Oyetola, Adeleke disagree over N76bn unpaid salaries, pensions

Oyetola, Adeleke disagree over N76bn unpaid salaries, pensions

The Osun State Government has said the immediate past administration left a debt portfolio of N76bn in unpaid salaries, pensions, and insurance commitments.

A statement by the spokesperson for the governor, Olawale Rasheed, obtained in Osogbo on Thursday, said the figure was given by the Permanent Secretary, Ministry of Finance, Mrs Bimpe Ogunlumade, while briefing officials of the new administration on the financial status of the state.

The statement read in part, “The breakdown of the salaries and pension-related liabilities as disclosed by the permanent secretary are as follows: Salary: N29,875,191,128.64; Pension Arrears: N45,375,237,693.40; and Group Life Assurance Scheme: N554,644,028.97; giving a total of N75,805,072,851.01.”

It further said the disclosure was contrary to the claim by the ex-governor, Adegboyega Oyetola, that he left a sum of N14bn in cash for the new government.

The state government stated that the figure was not the total debt left by the past administration, as briefings on other sources of liabilities had not been completed.

Meanwhile, Governor Ademola Adeleke has ordered the submission of a salary schedule to the relevant office within the next 24 hours.

A statement by his spokesperson, Rasheed, stated that Adeleke issued the directive after taking a briefing from the state Ministry of Finance.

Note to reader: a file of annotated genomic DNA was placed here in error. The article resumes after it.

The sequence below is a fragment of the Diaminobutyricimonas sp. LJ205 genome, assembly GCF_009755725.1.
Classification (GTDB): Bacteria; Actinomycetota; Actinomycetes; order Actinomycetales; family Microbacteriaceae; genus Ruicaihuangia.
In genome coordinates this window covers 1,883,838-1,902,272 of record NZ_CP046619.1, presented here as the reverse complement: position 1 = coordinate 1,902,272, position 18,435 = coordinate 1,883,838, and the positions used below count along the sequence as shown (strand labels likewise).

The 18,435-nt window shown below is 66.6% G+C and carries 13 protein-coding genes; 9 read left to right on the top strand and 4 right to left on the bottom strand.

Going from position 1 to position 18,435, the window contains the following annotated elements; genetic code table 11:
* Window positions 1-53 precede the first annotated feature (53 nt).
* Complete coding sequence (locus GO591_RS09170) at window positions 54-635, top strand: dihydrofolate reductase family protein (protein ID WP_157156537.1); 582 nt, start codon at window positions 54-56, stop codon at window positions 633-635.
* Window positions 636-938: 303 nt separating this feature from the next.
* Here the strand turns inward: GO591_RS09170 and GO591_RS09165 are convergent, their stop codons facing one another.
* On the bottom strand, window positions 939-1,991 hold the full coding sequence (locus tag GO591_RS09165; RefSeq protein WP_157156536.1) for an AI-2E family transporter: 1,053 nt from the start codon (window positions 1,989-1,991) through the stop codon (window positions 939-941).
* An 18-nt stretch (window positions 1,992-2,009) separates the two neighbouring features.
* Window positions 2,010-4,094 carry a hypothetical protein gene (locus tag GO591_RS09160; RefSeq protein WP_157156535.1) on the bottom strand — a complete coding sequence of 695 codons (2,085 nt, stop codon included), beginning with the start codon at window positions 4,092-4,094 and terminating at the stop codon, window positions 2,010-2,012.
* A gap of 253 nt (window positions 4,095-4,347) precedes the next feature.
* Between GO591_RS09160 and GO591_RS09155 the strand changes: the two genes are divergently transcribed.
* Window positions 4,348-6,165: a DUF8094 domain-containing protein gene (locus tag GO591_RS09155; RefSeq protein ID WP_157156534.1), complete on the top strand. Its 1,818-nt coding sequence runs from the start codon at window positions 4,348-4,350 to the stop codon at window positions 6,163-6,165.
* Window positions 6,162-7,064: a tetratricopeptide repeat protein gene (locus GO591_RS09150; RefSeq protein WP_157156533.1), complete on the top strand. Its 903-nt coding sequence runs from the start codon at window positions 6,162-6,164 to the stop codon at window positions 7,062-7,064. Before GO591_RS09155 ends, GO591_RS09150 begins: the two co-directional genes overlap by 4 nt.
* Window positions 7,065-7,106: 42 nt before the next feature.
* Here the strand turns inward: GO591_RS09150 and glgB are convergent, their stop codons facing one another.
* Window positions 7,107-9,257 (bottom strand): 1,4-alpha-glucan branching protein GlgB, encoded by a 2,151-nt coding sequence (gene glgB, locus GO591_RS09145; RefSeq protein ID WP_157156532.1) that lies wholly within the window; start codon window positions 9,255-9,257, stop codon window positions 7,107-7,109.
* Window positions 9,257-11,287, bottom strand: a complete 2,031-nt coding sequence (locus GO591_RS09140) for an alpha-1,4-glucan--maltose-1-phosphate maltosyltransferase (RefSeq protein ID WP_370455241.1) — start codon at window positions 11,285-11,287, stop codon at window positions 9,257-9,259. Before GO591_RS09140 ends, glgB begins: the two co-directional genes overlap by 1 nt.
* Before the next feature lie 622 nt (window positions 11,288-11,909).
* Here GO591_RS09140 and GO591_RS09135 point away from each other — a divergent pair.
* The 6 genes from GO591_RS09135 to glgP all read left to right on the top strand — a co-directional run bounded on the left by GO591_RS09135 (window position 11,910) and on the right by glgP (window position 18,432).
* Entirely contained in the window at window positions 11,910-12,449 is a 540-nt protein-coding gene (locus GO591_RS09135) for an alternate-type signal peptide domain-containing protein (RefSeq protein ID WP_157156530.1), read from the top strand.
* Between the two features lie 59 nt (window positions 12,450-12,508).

“Top officials of the ministry had attributed the delay in salary payment to the failure of some agencies to submit their salary schedules on time.

“Governor Adeleke consequently directed the immediate conclusion of the processes, affirming that his administration is averse to the inconveniences the delay has forced on the state work force,” the statement added.

However, while reacting, Ismail Omipidan, the media aide to the former governor said the administration did not owe salaries.

Omipidan said, “For the umpteenth time, let me place it on record that for four years, we did not owe a dime in salary payments, while we made conscious efforts to reduce the backlog of pensions and gratuities we inherited.

“This also explains why there hasn’t been a strike in four years. According to their calculations, we owed salaries for nearly a year. Is that possible? The labour union can also attest that we never left any salary unpaid during our tenure, and we did not take out any bank loans for four years.”